The guys who pulled in that big catch from Puget Sound sometime around the turn of the century (that is, around the beginning of the century that started with a 19) probably didn’t think of all this stuff as they stood in the galley happy to be able to rake all that big fish into a nice pile so that the big block of ice in the background of the photo could be chipped away at and thrown over it to hopefully keep these lunkers cold enough to stay fresh for a while, till they could be delivered to wherever the railroad would take them.

Salmon. It’s Spring, and it is time for salmon!

Why I’m Afraid by Cutey Pie

Come here. Sit down please and hold out your hands, together in a nice little cup shape. I’d like to jump into them and cuddle while we talk about this.

Yesterday I told you I wanted adventure. I’m not ready for what they have planned for me. I may never be ready. What am I afraid of? Please pat my little head softly while I tell you. There, that’s nice. Have you been handling garlic? Oh how I love the smell on your fingers as they ruffle my feathers! Garlic, is of course part of my destiny.

These images will show you why I am afraid.

I mean, how tacky!!!! I do not want to end up being your fast food. You can label it ‘gourmet’ all you want. I do not believe you.

Now please scratch my little neck, softly. And my wing. Now stay just like that, I need a nap.

A Cat-and-Mouse Version of “Where’s the Beef?”

Lo and behold, the sweet little kitties! In the big bowl of cream they’ve been given swims a mouse!

Do the kitties care about the bowl of cream anymore? No. They want something more, something meaty, something mousey, something with a tail they can delicately sink their little teeth into to grab onto and merrily carry away to their dinner table!

Mice are also considered to be good things to eat for people, in various times and places. A long time ago, people thought dormice with honey a fine delicacy. And even today (in some cultures) the seasonal Spring Mouse fattened in the fields on rice is thought a delicious and desirable thing to dine upon. Why not, after all?! It is locally sourced, sustainable, organic most likely (but if you’re hungry and poor you probably don’t care about any of this – what matters is that it is affordable and tasty) and does not take up all the space a cow or steer would consume, to maintain to a full edible growth.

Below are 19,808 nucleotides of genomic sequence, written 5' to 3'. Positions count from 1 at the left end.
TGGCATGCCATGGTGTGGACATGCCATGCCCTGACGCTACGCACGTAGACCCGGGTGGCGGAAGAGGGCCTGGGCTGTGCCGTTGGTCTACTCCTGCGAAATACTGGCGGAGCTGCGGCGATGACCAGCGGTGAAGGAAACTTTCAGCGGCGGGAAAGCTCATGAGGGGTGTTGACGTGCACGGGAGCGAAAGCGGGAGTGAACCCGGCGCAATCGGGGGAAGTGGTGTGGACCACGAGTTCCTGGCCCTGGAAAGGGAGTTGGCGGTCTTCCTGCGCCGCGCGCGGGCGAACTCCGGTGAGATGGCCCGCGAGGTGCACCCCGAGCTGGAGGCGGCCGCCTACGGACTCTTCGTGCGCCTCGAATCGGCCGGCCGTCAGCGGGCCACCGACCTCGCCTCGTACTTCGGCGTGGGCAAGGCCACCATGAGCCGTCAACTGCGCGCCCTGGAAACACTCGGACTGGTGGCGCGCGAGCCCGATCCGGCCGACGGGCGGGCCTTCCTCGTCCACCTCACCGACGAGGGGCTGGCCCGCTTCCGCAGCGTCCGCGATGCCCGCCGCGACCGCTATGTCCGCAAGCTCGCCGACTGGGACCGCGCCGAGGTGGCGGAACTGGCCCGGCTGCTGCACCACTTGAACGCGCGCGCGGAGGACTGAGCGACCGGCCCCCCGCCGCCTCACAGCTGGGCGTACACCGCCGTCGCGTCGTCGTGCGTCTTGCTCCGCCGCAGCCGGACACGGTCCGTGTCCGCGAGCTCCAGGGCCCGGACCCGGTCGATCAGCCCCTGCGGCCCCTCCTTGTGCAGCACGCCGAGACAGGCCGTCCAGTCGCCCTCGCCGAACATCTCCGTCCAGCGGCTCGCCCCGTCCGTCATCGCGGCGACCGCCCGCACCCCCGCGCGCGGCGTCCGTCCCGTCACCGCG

The immersing of mouse into liquid actually reminds me of baby mice wine. (And if you look at the eyes of the little black kitten hovering over the bowl of cream at the back, I think it possible he’s considering the idea too. . . .)

In odd situations it is possible for a mouse to escape a cat uneaten. This example is a good one. Of course it was in England.

But mice at times have acted against the cats who eat them. There can be payback. Tom Kitten knows this well. Oh, poor Tom Kitten!!! How will he be cooked?????

A Man-Eat-Dog World

“Picnic of Death” – South Korean dog hanged . . .  then eaten.

This photo postcard with the terse description printed on its back is from more recent times than most of the postcards on this blog. It is meant, obviously, to make a rhetorical point in an ‘in-your-face’ sort of way, with a reliance on pathos – more than on logos or ethos.

People do eat dogs in various places around the world, of course. People pretty much eat everything in various places around the world. The parts of the puzzle which make us want to eat something, or rather, refuse it with disgust – or even horror! – are numerous.

For an explanation of the reasons various cultures have for eating – or for not eating – dog, this article at wiki is a great place to start.

I won’t end this piece with saying ‘bon appetit’ – you will each decide this for yourself. You may even think you should decide it for others, too! Food is a powerful mover and shaker in the area of morality.